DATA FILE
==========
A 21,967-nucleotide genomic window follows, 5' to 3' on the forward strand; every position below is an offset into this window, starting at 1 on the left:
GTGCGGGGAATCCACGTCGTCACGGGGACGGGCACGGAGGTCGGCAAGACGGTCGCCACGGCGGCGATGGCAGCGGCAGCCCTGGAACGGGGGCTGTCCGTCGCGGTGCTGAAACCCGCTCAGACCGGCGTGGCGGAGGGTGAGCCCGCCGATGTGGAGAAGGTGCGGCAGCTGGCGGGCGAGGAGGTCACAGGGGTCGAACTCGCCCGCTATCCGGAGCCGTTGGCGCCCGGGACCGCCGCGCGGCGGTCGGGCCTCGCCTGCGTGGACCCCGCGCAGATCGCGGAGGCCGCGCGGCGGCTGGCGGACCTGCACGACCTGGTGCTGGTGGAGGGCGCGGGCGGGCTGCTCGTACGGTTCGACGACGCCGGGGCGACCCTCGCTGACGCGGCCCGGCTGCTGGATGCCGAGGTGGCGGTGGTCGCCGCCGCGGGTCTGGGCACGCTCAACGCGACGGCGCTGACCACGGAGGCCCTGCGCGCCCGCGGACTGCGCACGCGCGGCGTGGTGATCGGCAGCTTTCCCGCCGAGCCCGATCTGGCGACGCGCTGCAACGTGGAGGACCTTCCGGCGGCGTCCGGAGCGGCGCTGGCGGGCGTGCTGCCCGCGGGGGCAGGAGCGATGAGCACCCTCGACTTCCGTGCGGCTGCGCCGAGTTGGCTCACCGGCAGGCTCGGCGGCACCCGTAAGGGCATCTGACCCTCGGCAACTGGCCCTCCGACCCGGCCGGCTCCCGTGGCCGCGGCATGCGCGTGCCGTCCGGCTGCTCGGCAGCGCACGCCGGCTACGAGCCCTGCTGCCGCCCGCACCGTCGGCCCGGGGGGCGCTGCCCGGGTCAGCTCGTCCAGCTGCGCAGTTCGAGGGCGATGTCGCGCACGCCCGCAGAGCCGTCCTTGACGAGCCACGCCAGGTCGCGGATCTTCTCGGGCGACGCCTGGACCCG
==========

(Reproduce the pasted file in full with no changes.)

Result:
A 21,967-nucleotide genomic window follows, 5' to 3' on the forward strand; every position below is an offset into this window, starting at 1 on the left:
GTGCGGGGAATCCACGTCGTCACGGGGACGGGCACGGAGGTCGGCAAGACGGTCGCCACGGCGGCGATGGCAGCGGCAGCCCTGGAACGGGGGCTGTCCGTCGCGGTGCTGAAACCCGCTCAGACCGGCGTGGCGGAGGGTGAGCCCGCCGATGTGGAGAAGGTGCGGCAGCTGGCGGGCGAGGAGGTCACAGGGGTCGAACTCGCCCGCTATCCGGAGCCGTTGGCGCCCGGGACCGCCGCGCGGCGGTCGGGCCTCGCCTGCGTGGACCCCGCGCAGATCGCGGAGGCCGCGCGGCGGCTGGCGGACCTGCACGACCTGGTGCTGGTGGAGGGCGCGGGCGGGCTGCTCGTACGGTTCGACGACGCCGGGGCGACCCTCGCTGACGCGGCCCGGCTGCTGGATGCCGAGGTGGCGGTGGTCGCCGCCGCGGGTCTGGGCACGCTCAACGCGACGGCGCTGACCACGGAGGCCCTGCGCGCCCGCGGACTGCGCACGCGCGGCGTGGTGATCGGCAGCTTTCCCGCCGAGCCCGATCTGGCGACGCGCTGCAACGTGGAGGACCTTCCGGCGGCGTCCGGAGCGGCGCTGGCGGGCGTGCTGCCCGCGGGGGCAGGAGCGATGAGCACCCTCGACTTCCGTGCGGCTGCGCCGAGTTGGCTCACCGGCAGGCTCGGCGGCACCCGTAAGGGCATCTGACCCTCGGCAACTGGCCCTCCGACCCGGCCGGCTCCCGTGGCCGCGGCATGCGCGTGCCGTCCGGCTGCTCGGCAGCGCACGCCGGCTACGAGCCCTGCTGCCGCCCGCACCGTCGGCCCGGGGGGCGCTGCCCGGGTCAGCTCGTCCAGCTGCGCAGTTCGAGGGCGATGTCGCGCACGCCCGCAGAGCCGTCCTTGACGAGCCACGCCAGGTCGCGGATCTTCTCGGGCGACGCCTGGACCCG